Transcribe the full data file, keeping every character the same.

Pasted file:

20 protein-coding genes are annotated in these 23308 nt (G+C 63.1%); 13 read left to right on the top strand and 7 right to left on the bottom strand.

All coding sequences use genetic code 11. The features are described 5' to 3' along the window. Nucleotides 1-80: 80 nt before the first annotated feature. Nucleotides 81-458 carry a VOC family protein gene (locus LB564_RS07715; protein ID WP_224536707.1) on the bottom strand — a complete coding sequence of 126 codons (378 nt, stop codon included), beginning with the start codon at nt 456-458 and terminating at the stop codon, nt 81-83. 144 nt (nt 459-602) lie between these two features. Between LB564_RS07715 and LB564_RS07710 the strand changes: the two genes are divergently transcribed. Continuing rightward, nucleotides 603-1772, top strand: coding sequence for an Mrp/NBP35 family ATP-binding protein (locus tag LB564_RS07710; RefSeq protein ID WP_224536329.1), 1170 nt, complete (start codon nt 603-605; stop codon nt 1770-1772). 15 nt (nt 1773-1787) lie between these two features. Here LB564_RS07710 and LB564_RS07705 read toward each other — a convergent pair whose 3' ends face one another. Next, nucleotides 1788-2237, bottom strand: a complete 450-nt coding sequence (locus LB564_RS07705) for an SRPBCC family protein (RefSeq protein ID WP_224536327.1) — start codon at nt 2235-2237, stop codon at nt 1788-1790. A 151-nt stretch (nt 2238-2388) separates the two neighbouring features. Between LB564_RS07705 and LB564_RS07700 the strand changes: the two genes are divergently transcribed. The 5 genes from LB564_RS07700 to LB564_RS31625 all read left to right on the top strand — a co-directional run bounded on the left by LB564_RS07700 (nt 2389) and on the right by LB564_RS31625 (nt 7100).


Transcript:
20 protein-coding genes are annotated in these 23308 nt (G+C 63.1%); 13 read left to right on the top strand and 7 right to left on the bottom strand.

All coding sequences use genetic code 11. The features are described 5' to 3' along the window. Nucleotides 1-80: 80 nt before the first annotated feature. Nucleotides 81-458 carry a VOC family protein gene (locus LB564_RS07715; protein ID WP_224536707.1) on the bottom strand — a complete coding sequence of 126 codons (378 nt, stop codon included), beginning with the start codon at nt 456-458 and terminating at the stop codon, nt 81-83. 144 nt (nt 459-602) lie between these two features. Between LB564_RS07715 and LB564_RS07710 the strand changes: the two genes are divergently transcribed. Continuing rightward, nucleotides 603-1772, top strand: coding sequence for an Mrp/NBP35 family ATP-binding protein (locus tag LB564_RS07710; RefSeq protein ID WP_224536329.1), 1170 nt, complete (start codon nt 603-605; stop codon nt 1770-1772). 15 nt (nt 1773-1787) lie between these two features. Here LB564_RS07710 and LB564_RS07705 read toward each other — a convergent pair whose 3' ends face one another. Next, nucleotides 1788-2237, bottom strand: a complete 450-nt coding sequence (locus LB564_RS07705) for an SRPBCC family protein (RefSeq protein ID WP_224536327.1) — start codon at nt 2235-2237, stop codon at nt 1788-1790. A 151-nt stretch (nt 2238-2388) separates the two neighbouring features. Between LB564_RS07705 and LB564_RS07700 the strand changes: the two genes are divergently transcribed. The 5 genes from LB564_RS07700 to LB564_RS31625 all read left to right on the top strand — a co-directional run bounded on the left by LB564_RS07700 (nt 2389) and on the right by LB564_RS31625 (nt 7100).